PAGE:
Giving A Voice To The Place 

High Desert Journal looks to regional writers to chronicle the West

Hold an issue of the slightly outsized High Desert Journal. It has a nice weight and feel. The exterior's appearance is spare, professional and visually analogous to the West that the journal hopes to represent--earth-colored, not overwrought and possessing an almost desolate beauty. The cover invites the reader to come inside. The journal's interior is equally visually appealing, with a mix of poetry, prose, fiction and non-fiction, color and black-and-white photos and reproductions of original art, and plenty of strategic white space.

Headquartered in Bend, Oregon, High Desert Journal is a brand-new literary journal and the brainchild of editor Elizabeth Quinn. Publishing semiannually in April and October, the journal is on the cusp of releasing its third issue this spring. But since the release of the first issue in 2005, High Desert Journal has published works by such well-known Western writers as Craig Lesley, Kim Barnes, John Rember, William Kittredge and Ursula K. Le Guin. Not bad for an infant.

Quinn says she began working out the idea of a specific kind of literary journal about two years ago. There was a niche, she felt, that wasn't being filled. It was impossible for Quinn not to see that in this region of the country, all of the attention to the arts goes to the major metropolitan areas. She says she just thought, "It's time that something opened up for people on the east side of the Cascades." And if she was going to open up that "something," Quinn decided, she wanted the journal to include both writing and art that would embody the unique landscape of the West and "get the full, fleshy voice of the place and to do it justice."

After that, it was a matter of taking the concept and doing the work that needed to be done to turn the vision into concrete reality. Beginning with a "small but active" three-person board of directors and an advisory board, everyone agreed that a journal like this one was necessary. From there, High Desert Journal was born. For that first issue, they did a lot of soliciting for material--putting out a lot of press releases and embarking on what Quinn called a "go-out-and-do-everything-at-once sort of attack." Nearly a year after publication of the first issue, the journal's board has grown to include seven members, and the advisory board now has eight.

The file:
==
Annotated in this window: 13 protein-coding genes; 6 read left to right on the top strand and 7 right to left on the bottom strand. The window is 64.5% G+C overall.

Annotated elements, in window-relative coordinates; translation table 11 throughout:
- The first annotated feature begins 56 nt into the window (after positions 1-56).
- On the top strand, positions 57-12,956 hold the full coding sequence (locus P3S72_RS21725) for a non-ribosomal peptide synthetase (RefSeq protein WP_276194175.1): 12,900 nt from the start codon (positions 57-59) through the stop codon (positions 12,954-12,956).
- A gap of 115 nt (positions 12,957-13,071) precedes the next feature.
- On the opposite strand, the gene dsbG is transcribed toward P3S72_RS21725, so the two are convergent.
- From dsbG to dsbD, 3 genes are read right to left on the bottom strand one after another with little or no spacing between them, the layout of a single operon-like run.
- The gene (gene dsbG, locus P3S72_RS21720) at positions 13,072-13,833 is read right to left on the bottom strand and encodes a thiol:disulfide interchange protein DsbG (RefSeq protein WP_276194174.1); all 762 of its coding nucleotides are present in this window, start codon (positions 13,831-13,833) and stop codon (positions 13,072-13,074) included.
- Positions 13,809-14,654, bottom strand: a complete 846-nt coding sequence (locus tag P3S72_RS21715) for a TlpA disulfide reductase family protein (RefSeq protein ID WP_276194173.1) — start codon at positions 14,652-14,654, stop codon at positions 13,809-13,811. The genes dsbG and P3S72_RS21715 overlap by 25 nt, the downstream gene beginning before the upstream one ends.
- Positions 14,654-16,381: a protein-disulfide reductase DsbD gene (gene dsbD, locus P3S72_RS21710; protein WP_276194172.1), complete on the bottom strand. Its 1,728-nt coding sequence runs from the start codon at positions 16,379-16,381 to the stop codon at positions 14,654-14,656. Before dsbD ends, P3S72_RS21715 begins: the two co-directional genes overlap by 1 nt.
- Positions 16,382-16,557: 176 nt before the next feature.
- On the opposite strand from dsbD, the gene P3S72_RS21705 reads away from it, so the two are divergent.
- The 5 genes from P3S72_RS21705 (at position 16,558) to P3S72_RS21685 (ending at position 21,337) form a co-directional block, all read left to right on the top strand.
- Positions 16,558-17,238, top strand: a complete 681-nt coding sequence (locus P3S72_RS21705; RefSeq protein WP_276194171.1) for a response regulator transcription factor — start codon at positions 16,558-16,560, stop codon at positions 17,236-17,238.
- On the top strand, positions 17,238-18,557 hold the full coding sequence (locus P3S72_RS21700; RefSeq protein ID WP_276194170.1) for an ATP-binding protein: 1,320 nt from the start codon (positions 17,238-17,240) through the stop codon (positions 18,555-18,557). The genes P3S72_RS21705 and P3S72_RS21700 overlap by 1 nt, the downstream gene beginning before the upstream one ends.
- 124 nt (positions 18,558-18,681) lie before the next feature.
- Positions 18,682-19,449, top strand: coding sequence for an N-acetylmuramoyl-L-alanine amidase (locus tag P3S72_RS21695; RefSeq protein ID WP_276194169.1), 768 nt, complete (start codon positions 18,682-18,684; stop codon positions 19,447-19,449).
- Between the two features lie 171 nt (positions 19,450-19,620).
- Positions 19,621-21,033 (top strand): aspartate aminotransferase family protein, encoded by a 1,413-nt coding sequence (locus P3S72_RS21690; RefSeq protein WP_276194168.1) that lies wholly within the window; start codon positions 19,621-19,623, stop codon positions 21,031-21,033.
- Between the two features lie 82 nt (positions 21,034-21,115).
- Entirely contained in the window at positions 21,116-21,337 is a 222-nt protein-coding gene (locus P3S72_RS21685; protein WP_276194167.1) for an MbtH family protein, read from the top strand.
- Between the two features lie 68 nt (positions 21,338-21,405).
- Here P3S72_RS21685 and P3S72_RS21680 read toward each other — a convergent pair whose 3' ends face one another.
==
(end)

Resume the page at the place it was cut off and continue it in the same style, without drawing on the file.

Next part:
High Desert Journal is committed to publishing a range of authors from the established to the unknown. Says Quinn, "That's what has to happen. We have to have that mix." She sees that mix as a way of validating emerging voices with established voices. Alongside the authors people already know and admire, such writers as Annemarie Frohnhoefer, a University of Montana graduate, or Sean Prentiss, a graduate student at the University of Idaho, are able to publish their works, too.

As publication of the third issue approaches, Quinn says High Desert Journal has received a "stunning public response--fabulous," well beyond what they had hoped. They continue to work hard at grassroots distribution. One way they do this is through establishing connections with the booksellers who carry the journal, so High Desert Journal won't become just another cover that comes in through a distributor. "Relationships are paramount," Quinn says.

She's obviously on to something. Believing in putting faces to the title may be one good reason that it took just a month for the minds behind High Desert Journal to get their baby into 30 booksellers--many of which, says Quinn, who don't even carry literary journals. Quinn feels that speaks highly of their efforts, and also of the quality of the journal itself.

High Desert Journal has subscribers from all over the United States, and they hope that subscription base will only grow. Says Quinn, their subscription numbers are growing. They publish 2,000 copies of each issue, and have distributed about three quarters of issue one and close to 1,000 copies of the second issue have been distributed already.

As to growth, Quinn says they hope to move to four issues per year at some point, and to get the journal into bookstores in all of the Western states they cover in content--Idaho, Oregon, Montana, Nevada, Washington and Utah (and sometimes Northern California). In Boise, High Desert Journal is available at Vista Books.

Currently, says Quinn, the journal's readers are mostly people in the region. However, they have a substantial number of subscribers across the country--Hawaii, Connecticut, Massachusetts and Florida are a few of the states she names--that are seeking "a connection to this place."

The next issue of High Desert Journal will be the Spring 2006 issue. The submission deadline for that issue was December 31, but the next deadline isn't until June 30. High Desert Journal is actively seeking submissions, Quinn says. Visit their Web site, www.highdesertjournal.com, to view the submission guidelines. Because High Desert Journal is a new journal with a very specific voice, they receive a "nice" but not overwhelming amount of submissions. "But," says Quinn, "I still want to hear from people." She says that the process of finding writers is sometimes like turning over rocks to see what's hiding underneath.

Quinn feels it is important to note that writers know how to submit their work and are quite familiar with the process. Artists, on the other hand, don't usually submit their work to journals, so submissions from visual artists are less forthcoming. Even so, Quinn is enthusiastic about the challenge of finding artists who work in both word and image.

"There's some amazing, impressive art in the region that takes a little searching for--and I like that process also," she says. "Let me know who you are."

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